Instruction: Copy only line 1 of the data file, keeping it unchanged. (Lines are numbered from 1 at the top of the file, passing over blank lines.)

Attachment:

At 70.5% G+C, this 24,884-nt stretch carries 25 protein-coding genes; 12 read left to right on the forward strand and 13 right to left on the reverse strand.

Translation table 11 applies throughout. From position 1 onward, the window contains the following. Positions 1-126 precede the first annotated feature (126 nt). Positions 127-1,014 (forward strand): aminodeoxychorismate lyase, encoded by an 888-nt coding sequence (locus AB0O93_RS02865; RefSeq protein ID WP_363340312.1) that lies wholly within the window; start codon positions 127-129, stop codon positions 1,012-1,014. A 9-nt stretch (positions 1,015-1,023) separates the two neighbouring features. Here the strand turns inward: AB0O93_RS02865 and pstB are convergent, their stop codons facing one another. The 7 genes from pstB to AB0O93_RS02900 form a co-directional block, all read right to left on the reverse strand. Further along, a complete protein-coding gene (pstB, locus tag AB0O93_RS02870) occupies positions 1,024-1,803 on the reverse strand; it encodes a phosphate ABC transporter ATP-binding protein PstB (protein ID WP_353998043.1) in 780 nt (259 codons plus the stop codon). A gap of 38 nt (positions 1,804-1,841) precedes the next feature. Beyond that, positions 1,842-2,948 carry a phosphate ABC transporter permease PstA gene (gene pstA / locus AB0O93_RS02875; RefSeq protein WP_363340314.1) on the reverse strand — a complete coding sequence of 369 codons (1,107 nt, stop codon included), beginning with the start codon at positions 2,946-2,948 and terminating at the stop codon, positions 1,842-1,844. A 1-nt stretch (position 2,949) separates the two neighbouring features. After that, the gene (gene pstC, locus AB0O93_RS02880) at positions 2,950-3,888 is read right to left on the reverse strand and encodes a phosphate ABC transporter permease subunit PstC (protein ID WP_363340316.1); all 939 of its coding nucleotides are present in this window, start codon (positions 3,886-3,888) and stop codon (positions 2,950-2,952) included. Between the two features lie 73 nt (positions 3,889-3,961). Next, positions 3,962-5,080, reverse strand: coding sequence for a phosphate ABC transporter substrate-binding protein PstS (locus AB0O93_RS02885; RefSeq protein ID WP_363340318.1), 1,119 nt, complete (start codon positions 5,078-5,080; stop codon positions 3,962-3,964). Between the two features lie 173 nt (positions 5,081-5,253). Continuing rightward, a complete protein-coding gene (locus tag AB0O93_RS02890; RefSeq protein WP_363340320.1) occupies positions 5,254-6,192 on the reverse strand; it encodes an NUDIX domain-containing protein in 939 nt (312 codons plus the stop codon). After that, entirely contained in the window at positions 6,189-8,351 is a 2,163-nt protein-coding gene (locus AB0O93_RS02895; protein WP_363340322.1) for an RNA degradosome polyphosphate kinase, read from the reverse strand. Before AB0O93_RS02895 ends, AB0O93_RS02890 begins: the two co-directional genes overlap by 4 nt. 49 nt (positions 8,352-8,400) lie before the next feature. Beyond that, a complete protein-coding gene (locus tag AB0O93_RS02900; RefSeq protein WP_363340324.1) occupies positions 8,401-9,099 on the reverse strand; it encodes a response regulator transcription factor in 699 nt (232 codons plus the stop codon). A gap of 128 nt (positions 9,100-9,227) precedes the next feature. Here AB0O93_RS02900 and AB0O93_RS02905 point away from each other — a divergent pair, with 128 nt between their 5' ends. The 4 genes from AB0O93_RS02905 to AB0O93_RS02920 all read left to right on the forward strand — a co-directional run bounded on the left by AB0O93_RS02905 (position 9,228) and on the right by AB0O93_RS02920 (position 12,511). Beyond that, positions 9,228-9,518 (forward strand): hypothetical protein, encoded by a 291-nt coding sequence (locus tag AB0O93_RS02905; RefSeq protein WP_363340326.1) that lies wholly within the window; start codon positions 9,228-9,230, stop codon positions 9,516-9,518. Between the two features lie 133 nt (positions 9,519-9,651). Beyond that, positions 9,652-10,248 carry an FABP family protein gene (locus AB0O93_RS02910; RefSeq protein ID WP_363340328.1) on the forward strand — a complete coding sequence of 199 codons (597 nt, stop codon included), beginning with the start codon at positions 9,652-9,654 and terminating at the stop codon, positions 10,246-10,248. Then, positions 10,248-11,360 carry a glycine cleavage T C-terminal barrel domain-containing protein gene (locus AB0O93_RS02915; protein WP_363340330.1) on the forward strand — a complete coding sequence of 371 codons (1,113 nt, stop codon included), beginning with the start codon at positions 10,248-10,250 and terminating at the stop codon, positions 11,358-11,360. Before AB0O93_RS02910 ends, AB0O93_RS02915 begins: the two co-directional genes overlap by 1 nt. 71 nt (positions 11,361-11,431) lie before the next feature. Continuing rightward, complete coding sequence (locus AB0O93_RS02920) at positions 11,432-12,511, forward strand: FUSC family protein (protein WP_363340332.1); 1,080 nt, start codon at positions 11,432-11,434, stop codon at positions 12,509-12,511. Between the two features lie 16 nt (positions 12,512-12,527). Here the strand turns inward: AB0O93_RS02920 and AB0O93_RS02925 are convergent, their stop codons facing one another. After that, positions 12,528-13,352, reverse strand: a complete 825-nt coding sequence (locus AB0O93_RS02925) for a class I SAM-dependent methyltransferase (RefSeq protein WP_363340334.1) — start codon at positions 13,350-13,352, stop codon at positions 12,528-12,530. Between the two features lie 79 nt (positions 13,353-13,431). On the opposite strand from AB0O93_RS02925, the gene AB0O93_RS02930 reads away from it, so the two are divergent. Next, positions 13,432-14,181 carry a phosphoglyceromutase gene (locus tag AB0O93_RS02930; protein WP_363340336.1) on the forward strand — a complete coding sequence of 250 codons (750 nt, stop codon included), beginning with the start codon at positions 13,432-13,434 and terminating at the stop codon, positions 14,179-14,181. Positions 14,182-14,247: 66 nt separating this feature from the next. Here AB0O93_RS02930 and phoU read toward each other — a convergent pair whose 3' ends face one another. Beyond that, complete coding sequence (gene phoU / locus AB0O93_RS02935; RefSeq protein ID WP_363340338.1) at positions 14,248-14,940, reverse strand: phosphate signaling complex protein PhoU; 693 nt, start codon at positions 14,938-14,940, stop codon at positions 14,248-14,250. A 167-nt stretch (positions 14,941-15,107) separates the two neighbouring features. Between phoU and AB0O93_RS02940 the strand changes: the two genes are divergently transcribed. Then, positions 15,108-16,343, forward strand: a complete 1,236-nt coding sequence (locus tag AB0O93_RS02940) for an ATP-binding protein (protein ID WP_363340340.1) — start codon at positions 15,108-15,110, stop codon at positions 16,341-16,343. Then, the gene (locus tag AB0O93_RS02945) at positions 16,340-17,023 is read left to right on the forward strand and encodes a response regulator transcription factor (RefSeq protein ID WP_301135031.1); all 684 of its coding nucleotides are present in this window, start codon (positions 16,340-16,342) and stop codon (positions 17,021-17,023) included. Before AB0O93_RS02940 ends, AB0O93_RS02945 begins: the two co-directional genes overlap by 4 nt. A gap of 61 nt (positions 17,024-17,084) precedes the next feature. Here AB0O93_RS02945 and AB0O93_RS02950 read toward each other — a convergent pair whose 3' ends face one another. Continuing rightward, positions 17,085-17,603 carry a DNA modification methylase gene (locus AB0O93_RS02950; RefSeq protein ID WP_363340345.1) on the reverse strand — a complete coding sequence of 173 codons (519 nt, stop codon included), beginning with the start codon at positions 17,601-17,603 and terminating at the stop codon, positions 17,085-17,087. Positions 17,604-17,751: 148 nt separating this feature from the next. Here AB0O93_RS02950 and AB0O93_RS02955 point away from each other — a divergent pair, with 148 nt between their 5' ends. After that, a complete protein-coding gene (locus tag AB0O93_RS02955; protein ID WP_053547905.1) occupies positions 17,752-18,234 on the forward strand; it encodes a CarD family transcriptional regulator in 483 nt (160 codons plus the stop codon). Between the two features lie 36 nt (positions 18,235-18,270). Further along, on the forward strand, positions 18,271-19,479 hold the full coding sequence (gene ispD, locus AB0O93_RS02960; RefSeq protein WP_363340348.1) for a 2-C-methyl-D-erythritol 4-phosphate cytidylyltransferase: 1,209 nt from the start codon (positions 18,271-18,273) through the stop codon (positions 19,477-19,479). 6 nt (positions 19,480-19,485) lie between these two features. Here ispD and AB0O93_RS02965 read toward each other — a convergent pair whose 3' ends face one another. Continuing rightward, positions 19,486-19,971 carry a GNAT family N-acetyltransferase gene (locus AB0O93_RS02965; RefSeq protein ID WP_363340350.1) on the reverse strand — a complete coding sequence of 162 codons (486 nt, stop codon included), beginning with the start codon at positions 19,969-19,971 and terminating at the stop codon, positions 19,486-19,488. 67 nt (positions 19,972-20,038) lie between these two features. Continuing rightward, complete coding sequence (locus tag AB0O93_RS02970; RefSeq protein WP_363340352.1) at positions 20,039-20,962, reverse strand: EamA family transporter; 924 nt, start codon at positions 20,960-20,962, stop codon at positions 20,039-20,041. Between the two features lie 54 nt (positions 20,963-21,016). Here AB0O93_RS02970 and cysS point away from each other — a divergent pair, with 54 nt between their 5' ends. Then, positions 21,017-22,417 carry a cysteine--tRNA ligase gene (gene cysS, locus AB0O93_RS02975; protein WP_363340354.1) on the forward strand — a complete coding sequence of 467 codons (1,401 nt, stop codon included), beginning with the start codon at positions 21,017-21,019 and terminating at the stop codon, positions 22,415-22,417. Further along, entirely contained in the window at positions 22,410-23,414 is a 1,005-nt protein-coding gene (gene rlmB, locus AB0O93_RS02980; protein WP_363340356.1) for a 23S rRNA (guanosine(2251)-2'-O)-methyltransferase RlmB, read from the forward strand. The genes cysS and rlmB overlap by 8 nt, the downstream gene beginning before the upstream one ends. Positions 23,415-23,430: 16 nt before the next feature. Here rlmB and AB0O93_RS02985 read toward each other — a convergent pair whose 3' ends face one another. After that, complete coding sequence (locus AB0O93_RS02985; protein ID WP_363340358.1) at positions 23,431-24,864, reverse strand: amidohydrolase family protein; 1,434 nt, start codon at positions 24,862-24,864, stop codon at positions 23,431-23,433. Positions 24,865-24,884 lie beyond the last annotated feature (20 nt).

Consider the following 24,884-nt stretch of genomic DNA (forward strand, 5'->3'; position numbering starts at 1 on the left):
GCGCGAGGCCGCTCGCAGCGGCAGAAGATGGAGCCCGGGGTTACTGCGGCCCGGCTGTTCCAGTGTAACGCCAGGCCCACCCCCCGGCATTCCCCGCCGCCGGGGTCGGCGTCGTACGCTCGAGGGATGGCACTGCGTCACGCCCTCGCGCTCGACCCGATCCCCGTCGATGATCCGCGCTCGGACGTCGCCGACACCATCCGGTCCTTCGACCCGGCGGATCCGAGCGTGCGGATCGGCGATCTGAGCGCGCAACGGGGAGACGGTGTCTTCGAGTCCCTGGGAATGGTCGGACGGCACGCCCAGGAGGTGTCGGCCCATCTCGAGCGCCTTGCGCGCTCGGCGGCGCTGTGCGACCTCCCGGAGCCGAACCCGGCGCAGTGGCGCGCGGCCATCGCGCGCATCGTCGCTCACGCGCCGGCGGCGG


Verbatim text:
At 70.5% G+C, this 24,884-nt stretch carries 25 protein-coding genes; 12 read left to right on the forward strand and 13 right to left on the reverse strand.